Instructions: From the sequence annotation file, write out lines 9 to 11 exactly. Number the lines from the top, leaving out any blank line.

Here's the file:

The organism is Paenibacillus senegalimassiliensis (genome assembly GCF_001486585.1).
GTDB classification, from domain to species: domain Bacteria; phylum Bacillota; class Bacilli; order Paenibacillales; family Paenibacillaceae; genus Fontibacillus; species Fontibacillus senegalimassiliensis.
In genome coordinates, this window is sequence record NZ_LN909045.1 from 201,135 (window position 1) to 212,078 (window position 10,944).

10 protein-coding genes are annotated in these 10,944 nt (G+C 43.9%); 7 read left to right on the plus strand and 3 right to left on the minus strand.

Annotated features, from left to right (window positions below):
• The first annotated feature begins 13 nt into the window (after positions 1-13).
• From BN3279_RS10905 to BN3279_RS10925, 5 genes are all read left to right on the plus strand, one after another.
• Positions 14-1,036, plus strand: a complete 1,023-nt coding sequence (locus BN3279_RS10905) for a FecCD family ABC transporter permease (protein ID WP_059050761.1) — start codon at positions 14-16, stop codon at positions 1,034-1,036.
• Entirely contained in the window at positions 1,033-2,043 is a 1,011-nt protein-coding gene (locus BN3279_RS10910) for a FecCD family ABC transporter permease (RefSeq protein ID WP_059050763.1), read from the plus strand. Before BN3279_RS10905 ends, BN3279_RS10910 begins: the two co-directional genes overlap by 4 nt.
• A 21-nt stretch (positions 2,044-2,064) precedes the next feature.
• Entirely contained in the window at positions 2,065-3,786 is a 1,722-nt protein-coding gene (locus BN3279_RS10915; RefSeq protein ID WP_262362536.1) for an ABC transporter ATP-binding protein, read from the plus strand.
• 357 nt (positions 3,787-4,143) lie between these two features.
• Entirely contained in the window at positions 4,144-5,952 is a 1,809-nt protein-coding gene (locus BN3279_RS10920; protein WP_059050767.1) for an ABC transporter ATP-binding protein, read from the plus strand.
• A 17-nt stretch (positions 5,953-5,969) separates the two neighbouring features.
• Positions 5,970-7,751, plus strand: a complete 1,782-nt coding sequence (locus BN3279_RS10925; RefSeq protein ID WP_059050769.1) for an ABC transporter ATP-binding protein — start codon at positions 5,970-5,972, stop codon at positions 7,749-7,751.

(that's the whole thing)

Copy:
• Entirely contained in the window at positions 1,033-2,043 is a 1,011-nt protein-coding gene (locus BN3279_RS10910) for a FecCD family ABC transporter permease (RefSeq protein ID WP_059050763.1), read from the plus strand. Before BN3279_RS10905 ends, BN3279_RS10910 begins: the two co-directional genes overlap by 4 nt.
• A 21-nt stretch (positions 2,044-2,064) precedes the next feature.
• Entirely contained in the window at positions 2,065-3,786 is a 1,722-nt protein-coding gene (locus BN3279_RS10915; RefSeq protein ID WP_262362536.1) for an ABC transporter ATP-binding protein, read from the plus strand.